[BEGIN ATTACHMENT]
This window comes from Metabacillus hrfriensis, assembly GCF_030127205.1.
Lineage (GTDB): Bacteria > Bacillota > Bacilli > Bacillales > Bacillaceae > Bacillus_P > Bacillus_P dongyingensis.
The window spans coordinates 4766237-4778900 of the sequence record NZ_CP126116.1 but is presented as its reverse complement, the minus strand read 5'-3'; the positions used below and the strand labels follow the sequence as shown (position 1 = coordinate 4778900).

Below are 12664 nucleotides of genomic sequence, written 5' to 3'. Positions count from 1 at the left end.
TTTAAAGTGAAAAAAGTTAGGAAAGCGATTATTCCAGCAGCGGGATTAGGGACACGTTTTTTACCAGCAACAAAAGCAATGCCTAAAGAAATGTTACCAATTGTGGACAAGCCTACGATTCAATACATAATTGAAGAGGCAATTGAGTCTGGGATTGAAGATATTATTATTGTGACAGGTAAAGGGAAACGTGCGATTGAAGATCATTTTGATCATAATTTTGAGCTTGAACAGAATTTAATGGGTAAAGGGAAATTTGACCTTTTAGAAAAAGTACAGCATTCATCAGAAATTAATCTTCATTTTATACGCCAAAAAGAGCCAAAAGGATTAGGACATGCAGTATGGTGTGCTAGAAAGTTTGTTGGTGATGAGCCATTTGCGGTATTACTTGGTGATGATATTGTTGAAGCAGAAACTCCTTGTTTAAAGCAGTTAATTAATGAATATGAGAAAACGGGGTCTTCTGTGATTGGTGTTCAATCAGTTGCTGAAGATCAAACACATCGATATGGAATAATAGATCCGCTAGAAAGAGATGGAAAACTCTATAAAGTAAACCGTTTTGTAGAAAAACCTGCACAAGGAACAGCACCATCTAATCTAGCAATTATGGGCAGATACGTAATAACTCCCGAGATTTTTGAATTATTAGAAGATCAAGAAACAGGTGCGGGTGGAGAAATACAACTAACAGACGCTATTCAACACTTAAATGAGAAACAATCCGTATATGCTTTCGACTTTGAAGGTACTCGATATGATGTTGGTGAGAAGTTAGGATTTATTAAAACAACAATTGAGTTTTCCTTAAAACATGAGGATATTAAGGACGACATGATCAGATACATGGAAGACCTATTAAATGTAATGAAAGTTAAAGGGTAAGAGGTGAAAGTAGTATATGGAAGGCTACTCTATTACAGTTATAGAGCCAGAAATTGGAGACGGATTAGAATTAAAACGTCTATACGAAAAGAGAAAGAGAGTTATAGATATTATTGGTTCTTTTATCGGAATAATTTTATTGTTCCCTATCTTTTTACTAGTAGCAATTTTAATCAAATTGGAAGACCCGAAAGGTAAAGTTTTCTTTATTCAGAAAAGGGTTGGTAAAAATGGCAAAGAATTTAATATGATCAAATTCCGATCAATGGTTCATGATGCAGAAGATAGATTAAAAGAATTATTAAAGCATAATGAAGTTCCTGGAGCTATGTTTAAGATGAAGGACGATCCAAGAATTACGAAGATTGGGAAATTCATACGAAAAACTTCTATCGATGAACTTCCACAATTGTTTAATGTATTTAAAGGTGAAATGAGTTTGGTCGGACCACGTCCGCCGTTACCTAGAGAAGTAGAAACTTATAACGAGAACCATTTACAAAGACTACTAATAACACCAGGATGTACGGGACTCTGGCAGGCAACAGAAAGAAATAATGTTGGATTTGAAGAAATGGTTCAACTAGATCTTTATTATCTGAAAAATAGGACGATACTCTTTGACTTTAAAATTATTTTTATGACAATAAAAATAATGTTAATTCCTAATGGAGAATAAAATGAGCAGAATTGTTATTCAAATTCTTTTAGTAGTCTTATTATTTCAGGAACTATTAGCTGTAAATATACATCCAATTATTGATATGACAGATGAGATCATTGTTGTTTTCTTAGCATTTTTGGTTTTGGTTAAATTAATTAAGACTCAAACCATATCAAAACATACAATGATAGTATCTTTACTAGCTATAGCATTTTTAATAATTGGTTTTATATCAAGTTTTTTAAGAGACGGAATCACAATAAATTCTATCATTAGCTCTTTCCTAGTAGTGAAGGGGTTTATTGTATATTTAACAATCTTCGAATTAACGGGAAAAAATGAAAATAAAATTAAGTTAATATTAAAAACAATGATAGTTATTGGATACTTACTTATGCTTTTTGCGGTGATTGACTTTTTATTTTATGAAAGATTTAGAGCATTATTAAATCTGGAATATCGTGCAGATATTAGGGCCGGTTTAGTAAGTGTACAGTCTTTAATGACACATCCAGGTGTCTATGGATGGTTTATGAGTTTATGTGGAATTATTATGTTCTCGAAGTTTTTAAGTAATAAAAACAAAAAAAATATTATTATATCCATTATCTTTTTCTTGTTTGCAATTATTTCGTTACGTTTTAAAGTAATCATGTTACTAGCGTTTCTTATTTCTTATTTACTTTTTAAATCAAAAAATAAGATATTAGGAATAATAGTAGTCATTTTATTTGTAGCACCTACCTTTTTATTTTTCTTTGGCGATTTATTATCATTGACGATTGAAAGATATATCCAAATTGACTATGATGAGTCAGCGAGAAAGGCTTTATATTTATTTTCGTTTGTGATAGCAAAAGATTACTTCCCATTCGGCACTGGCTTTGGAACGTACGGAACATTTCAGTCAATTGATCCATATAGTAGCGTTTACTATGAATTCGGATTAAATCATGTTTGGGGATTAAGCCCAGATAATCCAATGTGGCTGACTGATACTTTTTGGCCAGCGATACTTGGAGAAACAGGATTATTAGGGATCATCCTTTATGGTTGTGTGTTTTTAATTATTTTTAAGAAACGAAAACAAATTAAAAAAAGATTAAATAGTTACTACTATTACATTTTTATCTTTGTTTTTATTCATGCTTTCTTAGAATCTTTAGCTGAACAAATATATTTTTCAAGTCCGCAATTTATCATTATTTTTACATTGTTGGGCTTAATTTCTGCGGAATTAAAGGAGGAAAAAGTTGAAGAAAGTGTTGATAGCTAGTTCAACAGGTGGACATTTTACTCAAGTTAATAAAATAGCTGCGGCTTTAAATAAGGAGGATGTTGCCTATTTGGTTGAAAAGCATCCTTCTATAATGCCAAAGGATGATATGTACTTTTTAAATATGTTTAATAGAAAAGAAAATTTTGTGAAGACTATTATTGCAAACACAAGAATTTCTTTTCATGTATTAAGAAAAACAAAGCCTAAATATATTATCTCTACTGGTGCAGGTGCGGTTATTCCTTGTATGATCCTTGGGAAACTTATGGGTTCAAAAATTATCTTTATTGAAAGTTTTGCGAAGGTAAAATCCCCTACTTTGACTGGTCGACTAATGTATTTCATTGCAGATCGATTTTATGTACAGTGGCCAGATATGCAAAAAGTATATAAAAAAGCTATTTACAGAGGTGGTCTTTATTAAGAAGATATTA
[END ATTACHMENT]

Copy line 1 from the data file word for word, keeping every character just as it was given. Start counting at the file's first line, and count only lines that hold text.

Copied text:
This window comes from Metabacillus hrfriensis, assembly GCF_030127205.1.